If you watched Monday’s premiere of HBO‘s really, really funny new show Veep, starring Julia Louis-Dreyfus, you may have noticed something about her character, Vice President of The United States Selina Meyer, that made her a most intriguing choice for Vice President of The United States. Yes, she’s a she, and no, she’s not a spoof of a recent
vacuous famewhore vice presidential candidate. (C’mon, y’all – this is Elaine Benes. Think she’d be cast as a faux Sarah Palin?) I’ll let you think about it for a moment.
For those of you who didn’t watch and who have already forgotten the contents of the first paragraph of this post, Veep is off to a promising start simply by not being about Sarah Palin. In fact, it’s more like a very cynical version of The West Wing, in which idealism and the whole Mr. Smith Goes To Washington spirit of righteous government for the people get tossed out the window. Forget about the first female vice president ushering in a new era of equality and change. Selina Meyer is a working middle manager of sorts, charged with carrying out the boss’ orders in an often thankless job with few guarantees of moving up the ladder. She’s surrounded by people who either tell her what she wants to hear or are too busy keeping her out of trouble to give her decent advice. She’s not hypercompetent like a certain Jed Bartlet, but she’s smart enough to wrangle her staffers and keep them in line.
The show’s premiere episode should be a pretty good indicator of what the series will be about. Meyer’s decision to go green by getting rid of plastic utensils in favor of cornstarch-based ones raises the ire of the plastics industry; she adds to her woes when during a speech at a fundraiser she refers to one of her staffers as…well, I won’t spoil it, because it’s a tastelessly funny line in a scene that’s full of them. (Damage control takes the form of Meyer’s press secretary hoping that something else happens to take America’s mind off of Meyer’s gaffe: “Tom Hanks could die. There could be a forest fire in L.A.”) Veep isn’t really a political comedy – we’re never told what party Meyer belongs to – as much as it is a workplace comedy. There’s no talk about the consequences of policy or the responsibilities our elected officials have to their constituents or the demanding nature of life at the highest levels of government. (Press Secretary Mike McClintock, played by Daily Show alum Matt Walsh, responds to Meyer’s “we’re gonna have to pull an all-nighter” with “I can’t tonight, I have the dog.”) Instead, the characters argue about work, rag on each other, and try to score points with the boss.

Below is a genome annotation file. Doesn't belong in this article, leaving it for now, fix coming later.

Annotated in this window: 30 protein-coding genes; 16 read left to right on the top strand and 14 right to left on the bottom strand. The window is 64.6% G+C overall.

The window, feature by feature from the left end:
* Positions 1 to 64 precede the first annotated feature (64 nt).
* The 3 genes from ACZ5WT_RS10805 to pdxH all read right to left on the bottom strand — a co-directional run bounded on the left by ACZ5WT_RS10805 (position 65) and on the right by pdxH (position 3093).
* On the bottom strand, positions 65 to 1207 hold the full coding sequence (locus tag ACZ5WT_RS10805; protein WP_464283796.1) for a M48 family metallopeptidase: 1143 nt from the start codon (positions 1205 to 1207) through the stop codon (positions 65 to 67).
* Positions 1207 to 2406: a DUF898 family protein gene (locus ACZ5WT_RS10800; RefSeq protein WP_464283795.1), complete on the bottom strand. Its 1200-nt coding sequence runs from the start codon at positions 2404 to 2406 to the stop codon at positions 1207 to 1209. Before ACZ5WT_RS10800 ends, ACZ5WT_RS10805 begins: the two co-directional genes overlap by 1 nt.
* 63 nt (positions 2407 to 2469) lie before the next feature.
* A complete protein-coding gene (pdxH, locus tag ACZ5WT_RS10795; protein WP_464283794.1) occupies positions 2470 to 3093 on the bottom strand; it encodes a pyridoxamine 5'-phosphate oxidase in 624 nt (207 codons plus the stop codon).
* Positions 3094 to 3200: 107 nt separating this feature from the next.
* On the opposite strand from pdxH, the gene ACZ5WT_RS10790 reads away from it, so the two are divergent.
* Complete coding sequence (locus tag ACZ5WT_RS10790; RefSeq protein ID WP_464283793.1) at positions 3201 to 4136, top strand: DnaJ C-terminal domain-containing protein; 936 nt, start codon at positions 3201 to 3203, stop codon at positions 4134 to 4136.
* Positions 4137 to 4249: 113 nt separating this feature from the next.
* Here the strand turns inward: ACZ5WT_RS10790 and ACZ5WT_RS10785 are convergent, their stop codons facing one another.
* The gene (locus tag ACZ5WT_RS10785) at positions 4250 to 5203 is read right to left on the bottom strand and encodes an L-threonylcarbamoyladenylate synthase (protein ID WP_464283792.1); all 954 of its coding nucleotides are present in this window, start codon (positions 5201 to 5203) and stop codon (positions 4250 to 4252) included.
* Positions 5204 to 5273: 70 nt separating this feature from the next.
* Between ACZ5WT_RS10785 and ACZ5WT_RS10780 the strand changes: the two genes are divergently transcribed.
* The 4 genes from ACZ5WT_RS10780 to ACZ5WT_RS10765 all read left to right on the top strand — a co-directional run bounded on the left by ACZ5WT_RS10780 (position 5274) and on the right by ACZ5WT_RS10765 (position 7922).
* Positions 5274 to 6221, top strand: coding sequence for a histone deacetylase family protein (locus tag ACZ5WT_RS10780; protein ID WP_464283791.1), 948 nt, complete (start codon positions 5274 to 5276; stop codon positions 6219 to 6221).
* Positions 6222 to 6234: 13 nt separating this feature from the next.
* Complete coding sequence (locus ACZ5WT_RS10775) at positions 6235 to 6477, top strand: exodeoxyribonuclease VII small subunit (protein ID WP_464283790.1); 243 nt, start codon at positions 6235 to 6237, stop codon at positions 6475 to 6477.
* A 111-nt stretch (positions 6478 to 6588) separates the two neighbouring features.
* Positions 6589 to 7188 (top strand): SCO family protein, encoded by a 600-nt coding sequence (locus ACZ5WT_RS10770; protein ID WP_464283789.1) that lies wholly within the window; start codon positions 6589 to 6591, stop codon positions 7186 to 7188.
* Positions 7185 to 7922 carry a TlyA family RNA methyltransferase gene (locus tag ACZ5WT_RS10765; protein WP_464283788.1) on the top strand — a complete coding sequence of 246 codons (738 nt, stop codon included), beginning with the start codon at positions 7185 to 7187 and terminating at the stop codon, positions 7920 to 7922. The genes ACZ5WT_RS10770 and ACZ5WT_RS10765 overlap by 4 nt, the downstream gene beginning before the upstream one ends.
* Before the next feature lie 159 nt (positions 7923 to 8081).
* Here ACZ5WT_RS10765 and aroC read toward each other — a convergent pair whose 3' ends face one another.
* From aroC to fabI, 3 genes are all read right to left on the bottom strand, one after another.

A show like this doesn’t work unless it has something or someone to keep viewers on the hook. Anyone remember that show with Geena Davis where she played the first female American president? Commander-In-Chief, I think? Lasted about a month? Apparently the producers had never seen Cutthroat Island. Julia Louis-Dreyfus is perfectly cast here; her ability to switch up emotions on a dime serves her well, and for my money she’s still one of the best comic actresses working today. But that’s not the really, really interesting thing I alluded to in this post’s title. Like The West Wing, the show’s dialogue is fast and furious, and like every other HBO show you really need to pay attention. And if you did, you found out that the Vice President is divorced, and has a kid. Yep – the Veep is a single mom. So maybe she is a Democrat after all.
Oh, and if you didn’t catch the show, when you’re done here, go over to YouTube and watch the whole uncensored episode.